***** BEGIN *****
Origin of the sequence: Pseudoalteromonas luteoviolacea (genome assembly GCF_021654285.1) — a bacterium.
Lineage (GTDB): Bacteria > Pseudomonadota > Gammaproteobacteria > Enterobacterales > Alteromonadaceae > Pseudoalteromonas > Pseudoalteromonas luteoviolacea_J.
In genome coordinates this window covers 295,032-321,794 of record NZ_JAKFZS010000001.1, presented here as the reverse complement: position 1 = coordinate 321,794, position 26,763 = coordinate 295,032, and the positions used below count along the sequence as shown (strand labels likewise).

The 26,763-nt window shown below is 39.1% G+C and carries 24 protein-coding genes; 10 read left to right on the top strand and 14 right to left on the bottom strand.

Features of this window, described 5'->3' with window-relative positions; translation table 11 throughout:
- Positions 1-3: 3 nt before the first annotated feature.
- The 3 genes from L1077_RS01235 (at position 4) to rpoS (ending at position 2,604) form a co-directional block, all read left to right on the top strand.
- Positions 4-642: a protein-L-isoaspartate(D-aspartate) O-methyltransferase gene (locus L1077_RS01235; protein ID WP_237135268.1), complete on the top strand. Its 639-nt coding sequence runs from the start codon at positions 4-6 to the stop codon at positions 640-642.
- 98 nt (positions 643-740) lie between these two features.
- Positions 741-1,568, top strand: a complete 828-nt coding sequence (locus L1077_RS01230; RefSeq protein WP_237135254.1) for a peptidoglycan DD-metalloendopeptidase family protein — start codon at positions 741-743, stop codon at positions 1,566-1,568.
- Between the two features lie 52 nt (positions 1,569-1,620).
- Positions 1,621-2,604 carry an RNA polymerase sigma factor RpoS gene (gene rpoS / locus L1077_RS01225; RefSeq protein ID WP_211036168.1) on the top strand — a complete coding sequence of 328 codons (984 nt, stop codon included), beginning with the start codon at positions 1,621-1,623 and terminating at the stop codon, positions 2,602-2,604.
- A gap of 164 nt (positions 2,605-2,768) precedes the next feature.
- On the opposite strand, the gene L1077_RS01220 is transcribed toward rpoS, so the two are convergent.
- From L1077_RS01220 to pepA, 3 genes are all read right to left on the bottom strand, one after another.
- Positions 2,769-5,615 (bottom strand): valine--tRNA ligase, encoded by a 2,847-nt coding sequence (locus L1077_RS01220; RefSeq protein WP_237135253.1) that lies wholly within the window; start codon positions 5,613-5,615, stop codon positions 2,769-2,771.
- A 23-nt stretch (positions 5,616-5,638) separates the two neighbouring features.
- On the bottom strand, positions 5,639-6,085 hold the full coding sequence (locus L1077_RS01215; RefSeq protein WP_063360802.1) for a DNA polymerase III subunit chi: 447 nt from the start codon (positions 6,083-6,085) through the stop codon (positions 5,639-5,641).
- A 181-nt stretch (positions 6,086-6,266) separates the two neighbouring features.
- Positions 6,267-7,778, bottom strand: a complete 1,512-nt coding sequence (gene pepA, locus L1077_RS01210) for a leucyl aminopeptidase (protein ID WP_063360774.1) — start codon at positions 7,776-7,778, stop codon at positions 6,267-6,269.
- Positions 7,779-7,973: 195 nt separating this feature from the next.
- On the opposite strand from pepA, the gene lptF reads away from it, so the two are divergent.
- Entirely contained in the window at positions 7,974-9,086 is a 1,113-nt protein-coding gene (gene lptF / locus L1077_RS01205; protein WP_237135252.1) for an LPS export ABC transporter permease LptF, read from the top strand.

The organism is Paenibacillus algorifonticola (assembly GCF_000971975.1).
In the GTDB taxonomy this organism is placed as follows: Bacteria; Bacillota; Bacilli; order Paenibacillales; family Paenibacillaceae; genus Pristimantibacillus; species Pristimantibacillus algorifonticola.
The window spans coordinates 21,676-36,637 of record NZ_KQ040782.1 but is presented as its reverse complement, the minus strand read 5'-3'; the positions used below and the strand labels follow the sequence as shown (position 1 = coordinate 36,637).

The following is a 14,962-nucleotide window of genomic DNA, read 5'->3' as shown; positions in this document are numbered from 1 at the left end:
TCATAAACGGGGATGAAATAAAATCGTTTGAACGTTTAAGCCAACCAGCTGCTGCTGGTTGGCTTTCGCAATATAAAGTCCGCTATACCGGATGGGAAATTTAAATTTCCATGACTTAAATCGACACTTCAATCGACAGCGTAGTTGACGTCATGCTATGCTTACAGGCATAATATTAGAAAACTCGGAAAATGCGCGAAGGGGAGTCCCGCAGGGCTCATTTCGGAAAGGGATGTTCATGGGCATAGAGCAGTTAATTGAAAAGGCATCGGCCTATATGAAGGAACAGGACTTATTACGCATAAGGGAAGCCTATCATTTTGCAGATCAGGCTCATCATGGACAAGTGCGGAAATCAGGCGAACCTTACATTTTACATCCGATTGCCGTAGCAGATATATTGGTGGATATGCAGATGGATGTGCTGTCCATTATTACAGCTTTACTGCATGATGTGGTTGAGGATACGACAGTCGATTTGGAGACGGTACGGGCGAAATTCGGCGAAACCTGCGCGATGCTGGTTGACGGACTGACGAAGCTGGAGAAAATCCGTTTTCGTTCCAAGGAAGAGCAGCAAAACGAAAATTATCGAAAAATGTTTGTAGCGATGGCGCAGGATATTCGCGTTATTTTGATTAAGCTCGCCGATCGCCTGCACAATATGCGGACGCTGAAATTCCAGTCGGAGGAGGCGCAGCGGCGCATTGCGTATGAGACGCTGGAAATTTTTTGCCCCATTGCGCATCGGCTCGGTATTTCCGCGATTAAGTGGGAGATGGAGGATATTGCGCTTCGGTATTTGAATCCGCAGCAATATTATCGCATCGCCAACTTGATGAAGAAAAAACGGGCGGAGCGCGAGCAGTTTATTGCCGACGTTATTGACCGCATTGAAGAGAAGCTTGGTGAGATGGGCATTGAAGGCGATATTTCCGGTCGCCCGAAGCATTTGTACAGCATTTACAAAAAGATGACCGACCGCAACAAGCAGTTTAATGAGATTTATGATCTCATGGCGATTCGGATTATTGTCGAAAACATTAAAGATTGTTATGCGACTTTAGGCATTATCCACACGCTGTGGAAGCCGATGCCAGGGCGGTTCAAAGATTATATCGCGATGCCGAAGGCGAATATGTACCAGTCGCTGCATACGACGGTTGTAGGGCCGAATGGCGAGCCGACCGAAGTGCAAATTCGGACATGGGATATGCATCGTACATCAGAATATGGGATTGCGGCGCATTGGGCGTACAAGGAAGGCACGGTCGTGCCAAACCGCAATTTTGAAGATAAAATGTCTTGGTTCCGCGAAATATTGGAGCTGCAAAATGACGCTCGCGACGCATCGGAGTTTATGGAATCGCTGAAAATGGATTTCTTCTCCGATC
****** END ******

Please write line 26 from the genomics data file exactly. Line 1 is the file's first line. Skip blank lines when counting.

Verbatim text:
The window spans coordinates 21,676-36,637 of record NZ_KQ040782.1 but is presented as its reverse complement, the minus strand read 5'-3'; the positions used below and the strand labels follow the sequence as shown (position 1 = coordinate 36,637).